Originally, all the lines, which are in Gujarat and add up to 204 km, were owned by Gaekwad Baroda State Railway (GBSR). In India, the narrow gauge lines are 2 feet, 6 inches apart and on the other hand the broad gauge lines are 5 ft, 6 inches apart. So, engines, coaches, machinery and maintenance apparatus that are required for the narrow gauge network are different from the rest of BG network.
MUMBAI: Indian Railways to preserve five narrow gauge rail lines: Indian Railways has recently decided to preserve the five oldest, working narrow gauge lines dating back to the 19th century from complete extinction. These old narrow gauge lines are part of Asia’s largest narrow-gauge light railway system, according to a report. At present, commercially working narrow gauge lines are almost non-existent all over the world, apart from some hill railways in India. Originally, all the lines, which are in Gujarat and add up to 204 km, were owned by Gaekwad Baroda State Railway (GBSR). Recently, a letter was issued, which stated that the five narrow gauge lines would be preserved, the report said. Every day, almost two-three pairs of trains run on these lines with marginal footfalls, the report added.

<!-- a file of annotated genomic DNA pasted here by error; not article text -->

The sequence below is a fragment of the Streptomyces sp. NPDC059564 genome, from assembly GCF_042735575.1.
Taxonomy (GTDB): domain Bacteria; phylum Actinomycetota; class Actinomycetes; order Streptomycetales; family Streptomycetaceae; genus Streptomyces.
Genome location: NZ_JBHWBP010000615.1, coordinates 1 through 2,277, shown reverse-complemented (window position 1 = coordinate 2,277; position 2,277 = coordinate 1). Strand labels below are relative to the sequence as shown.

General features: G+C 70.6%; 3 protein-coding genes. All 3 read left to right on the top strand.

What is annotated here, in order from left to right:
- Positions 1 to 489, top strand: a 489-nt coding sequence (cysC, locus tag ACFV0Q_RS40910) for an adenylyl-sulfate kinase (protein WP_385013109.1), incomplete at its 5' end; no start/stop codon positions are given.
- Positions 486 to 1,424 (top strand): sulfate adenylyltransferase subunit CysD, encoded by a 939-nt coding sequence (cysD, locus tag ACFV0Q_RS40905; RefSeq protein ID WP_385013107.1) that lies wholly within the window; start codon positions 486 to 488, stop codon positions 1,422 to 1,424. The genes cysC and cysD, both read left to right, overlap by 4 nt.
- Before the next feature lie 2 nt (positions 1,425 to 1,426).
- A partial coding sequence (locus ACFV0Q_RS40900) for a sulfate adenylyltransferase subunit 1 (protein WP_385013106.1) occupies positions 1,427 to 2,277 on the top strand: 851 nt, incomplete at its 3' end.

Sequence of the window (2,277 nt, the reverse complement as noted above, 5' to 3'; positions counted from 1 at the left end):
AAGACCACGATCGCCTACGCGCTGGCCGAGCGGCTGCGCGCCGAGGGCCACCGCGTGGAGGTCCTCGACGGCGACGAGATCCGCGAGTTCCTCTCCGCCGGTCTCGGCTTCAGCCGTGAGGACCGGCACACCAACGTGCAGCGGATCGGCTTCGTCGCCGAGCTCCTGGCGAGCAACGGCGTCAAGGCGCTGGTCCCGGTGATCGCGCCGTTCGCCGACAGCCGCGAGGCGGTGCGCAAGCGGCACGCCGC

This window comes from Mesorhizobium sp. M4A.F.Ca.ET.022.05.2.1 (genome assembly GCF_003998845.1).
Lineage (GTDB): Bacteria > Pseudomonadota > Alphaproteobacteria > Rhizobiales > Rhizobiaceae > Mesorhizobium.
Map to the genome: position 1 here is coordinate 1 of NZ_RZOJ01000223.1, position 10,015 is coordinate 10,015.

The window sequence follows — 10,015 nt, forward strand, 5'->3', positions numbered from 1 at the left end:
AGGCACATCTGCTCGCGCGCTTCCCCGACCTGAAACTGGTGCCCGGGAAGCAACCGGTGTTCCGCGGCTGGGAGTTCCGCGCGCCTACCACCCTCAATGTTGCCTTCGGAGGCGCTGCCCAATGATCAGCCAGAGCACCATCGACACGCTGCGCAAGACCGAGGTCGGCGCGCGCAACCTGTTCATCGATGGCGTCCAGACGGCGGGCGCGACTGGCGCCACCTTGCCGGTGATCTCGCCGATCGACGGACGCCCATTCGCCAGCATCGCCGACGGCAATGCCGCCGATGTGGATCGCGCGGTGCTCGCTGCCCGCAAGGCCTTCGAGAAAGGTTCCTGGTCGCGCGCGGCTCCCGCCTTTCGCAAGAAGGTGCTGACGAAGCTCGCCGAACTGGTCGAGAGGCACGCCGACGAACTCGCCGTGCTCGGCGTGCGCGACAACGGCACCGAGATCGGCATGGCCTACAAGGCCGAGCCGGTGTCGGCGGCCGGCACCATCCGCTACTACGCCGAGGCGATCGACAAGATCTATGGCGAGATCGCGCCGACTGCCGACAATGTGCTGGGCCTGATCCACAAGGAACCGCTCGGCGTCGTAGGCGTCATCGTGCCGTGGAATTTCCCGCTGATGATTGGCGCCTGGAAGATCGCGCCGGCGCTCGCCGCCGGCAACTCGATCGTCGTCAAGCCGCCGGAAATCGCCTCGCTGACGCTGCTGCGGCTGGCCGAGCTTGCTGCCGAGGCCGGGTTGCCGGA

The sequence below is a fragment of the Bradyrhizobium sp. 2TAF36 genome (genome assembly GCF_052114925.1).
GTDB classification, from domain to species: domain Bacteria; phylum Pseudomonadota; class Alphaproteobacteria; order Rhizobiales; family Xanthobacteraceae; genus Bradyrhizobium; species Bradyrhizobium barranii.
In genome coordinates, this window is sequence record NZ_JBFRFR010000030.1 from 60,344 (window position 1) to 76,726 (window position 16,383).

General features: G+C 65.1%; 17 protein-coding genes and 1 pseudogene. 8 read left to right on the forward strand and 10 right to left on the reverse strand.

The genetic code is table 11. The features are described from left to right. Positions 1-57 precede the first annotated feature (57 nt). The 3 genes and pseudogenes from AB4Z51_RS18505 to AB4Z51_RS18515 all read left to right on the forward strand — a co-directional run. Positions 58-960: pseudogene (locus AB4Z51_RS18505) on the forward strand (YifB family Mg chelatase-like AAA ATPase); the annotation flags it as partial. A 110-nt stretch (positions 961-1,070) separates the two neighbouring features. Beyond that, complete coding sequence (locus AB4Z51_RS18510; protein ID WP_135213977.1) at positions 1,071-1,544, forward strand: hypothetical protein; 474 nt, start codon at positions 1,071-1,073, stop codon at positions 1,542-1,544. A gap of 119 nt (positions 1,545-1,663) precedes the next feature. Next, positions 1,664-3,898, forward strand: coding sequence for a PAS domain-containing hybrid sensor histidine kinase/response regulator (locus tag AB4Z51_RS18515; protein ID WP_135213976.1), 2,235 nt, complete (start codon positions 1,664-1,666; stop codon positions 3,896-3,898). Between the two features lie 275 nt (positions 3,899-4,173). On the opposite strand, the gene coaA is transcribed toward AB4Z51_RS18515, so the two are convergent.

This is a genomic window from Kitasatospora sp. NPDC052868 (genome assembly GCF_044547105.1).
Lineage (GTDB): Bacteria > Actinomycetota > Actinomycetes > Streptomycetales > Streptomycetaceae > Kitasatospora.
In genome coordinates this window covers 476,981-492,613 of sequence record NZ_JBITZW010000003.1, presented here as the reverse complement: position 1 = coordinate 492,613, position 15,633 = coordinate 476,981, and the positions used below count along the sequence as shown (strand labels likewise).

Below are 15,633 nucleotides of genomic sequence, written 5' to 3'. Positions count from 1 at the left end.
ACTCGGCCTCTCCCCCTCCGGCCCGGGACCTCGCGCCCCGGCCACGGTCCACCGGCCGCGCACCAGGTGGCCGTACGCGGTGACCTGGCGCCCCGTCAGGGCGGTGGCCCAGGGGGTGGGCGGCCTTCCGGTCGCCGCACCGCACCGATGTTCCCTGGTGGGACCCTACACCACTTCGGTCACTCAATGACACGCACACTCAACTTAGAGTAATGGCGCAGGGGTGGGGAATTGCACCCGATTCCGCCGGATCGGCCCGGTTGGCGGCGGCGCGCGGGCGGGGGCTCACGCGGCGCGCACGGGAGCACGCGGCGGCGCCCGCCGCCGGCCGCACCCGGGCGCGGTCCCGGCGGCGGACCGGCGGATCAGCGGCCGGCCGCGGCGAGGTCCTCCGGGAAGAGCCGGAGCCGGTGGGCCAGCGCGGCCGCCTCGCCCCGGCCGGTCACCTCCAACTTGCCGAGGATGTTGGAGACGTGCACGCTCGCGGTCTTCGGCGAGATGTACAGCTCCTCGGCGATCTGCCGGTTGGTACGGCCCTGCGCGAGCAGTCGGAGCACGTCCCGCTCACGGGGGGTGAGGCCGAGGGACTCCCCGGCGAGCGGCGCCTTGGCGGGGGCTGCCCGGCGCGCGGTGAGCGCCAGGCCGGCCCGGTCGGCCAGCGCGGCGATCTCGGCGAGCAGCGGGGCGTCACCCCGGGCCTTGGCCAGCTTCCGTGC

One of these lines, Dabhoi-Miyagam line, which is 33 km long was the nation’s first narrow gauge railway stretch. In 1862, the line started functioning when coaches were pulled by oxen as steam engines came into functioning, the following year. The owner of the GBSR, Maharaja of Baroda, developed a network of light railways, linking many towns across his state. However, another arm of the railway network, from Dabhoi, which is still the focal point of the narrow gauge lines network to Chandod, is also a part of the gauge conversion project.